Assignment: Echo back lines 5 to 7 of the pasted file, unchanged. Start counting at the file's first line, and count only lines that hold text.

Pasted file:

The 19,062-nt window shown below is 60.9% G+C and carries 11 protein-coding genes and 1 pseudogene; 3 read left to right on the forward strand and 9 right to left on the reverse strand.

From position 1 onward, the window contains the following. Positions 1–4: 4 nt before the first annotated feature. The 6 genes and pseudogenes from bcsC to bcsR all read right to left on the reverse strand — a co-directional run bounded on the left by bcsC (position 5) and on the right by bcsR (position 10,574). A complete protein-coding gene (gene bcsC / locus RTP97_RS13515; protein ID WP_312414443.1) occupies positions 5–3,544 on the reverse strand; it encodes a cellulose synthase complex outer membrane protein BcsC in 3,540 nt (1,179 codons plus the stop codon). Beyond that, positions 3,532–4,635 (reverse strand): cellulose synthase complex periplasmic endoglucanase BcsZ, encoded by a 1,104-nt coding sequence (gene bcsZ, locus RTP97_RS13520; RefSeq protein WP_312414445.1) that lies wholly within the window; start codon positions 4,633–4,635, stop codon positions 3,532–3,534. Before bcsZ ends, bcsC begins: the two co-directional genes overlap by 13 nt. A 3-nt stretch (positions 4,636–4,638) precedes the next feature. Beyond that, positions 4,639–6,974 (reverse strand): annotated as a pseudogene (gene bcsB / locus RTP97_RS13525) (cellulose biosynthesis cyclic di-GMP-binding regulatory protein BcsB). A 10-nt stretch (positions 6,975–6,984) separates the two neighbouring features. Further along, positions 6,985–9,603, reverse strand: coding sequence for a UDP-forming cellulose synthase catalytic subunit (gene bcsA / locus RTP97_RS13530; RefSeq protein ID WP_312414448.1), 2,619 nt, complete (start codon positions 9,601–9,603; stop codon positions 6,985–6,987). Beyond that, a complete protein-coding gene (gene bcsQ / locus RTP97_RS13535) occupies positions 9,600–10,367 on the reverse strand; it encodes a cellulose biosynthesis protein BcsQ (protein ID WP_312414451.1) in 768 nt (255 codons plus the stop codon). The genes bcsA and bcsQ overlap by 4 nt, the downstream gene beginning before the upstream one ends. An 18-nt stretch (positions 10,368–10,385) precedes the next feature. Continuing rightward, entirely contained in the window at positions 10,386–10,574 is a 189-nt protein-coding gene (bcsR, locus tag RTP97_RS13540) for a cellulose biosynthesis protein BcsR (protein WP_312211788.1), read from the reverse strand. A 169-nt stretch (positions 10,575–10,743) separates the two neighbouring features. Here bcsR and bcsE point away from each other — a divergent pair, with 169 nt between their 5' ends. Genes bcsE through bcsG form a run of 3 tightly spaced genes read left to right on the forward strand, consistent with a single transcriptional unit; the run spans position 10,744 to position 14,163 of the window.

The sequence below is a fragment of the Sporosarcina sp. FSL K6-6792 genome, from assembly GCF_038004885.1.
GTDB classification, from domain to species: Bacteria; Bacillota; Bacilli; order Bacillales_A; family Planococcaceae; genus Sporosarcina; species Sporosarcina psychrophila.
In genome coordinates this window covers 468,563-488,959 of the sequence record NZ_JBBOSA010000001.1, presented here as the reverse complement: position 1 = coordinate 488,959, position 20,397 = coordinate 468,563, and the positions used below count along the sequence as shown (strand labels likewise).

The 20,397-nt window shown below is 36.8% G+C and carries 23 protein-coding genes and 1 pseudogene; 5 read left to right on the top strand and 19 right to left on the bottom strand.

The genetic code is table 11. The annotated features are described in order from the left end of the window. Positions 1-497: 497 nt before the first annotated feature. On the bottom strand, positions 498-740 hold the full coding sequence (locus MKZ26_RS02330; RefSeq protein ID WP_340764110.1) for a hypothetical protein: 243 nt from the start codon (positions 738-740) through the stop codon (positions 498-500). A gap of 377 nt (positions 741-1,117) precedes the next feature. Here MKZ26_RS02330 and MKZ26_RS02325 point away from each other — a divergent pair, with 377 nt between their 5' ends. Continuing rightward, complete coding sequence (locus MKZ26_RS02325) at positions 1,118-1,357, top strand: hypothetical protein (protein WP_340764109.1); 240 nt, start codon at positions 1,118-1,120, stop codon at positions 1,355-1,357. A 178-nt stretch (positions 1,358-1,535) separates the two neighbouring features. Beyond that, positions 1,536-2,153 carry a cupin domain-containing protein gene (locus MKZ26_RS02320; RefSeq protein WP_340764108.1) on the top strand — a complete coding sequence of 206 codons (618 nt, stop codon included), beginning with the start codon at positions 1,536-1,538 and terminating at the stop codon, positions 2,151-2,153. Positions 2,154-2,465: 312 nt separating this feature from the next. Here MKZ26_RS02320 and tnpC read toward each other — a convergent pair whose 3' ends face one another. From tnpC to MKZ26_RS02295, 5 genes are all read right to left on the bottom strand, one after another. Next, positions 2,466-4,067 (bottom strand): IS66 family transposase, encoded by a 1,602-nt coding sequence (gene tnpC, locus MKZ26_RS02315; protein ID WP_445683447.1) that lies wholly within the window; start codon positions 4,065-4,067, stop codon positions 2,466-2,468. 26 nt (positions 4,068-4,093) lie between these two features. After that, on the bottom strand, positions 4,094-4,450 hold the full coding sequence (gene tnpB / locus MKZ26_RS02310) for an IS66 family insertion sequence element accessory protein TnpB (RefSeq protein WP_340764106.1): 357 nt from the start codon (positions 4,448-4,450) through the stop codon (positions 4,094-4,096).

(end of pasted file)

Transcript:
In genome coordinates this window covers 468,563-488,959 of the sequence record NZ_JBBOSA010000001.1, presented here as the reverse complement: position 1 = coordinate 488,959, position 20,397 = coordinate 468,563, and the positions used below count along the sequence as shown (strand labels likewise).

The 20,397-nt window shown below is 36.8% G+C and carries 23 protein-coding genes and 1 pseudogene; 5 read left to right on the top strand and 19 right to left on the bottom strand.

The genetic code is table 11. The annotated features are described in order from the left end of the window. Positions 1-497: 497 nt before the first annotated feature. On the bottom strand, positions 498-740 hold the full coding sequence (locus MKZ26_RS02330; RefSeq protein ID WP_340764110.1) for a hypothetical protein: 243 nt from the start codon (positions 738-740) through the stop codon (positions 498-500). A gap of 377 nt (positions 741-1,117) precedes the next feature. Here MKZ26_RS02330 and MKZ26_RS02325 point away from each other — a divergent pair, with 377 nt between their 5' ends. Continuing rightward, complete coding sequence (locus MKZ26_RS02325) at positions 1,118-1,357, top strand: hypothetical protein (protein WP_340764109.1); 240 nt, start codon at positions 1,118-1,120, stop codon at positions 1,355-1,357. A 178-nt stretch (positions 1,358-1,535) separates the two neighbouring features. Beyond that, positions 1,536-2,153 carry a cupin domain-containing protein gene (locus MKZ26_RS02320; RefSeq protein WP_340764108.1) on the top strand — a complete coding sequence of 206 codons (618 nt, stop codon included), beginning with the start codon at positions 1,536-1,538 and terminating at the stop codon, positions 2,151-2,153. Positions 2,154-2,465: 312 nt separating this feature from the next. Here MKZ26_RS02320 and tnpC read toward each other — a convergent pair whose 3' ends face one another. From tnpC to MKZ26_RS02295, 5 genes are all read right to left on the bottom strand, one after another. Next, positions 2,466-4,067 (bottom strand): IS66 family transposase, encoded by a 1,602-nt coding sequence (gene tnpC, locus MKZ26_RS02315; protein ID WP_445683447.1) that lies wholly within the window; start codon positions 4,065-4,067, stop codon positions 2,466-2,468. 26 nt (positions 4,068-4,093) lie between these two features. After that, on the bottom strand, positions 4,094-4,450 hold the full coding sequence (gene tnpB / locus MKZ26_RS02310) for an IS66 family insertion sequence element accessory protein TnpB (RefSeq protein WP_340764106.1): 357 nt from the start codon (positions 4,448-4,450) through the stop codon (positions 4,094-4,096).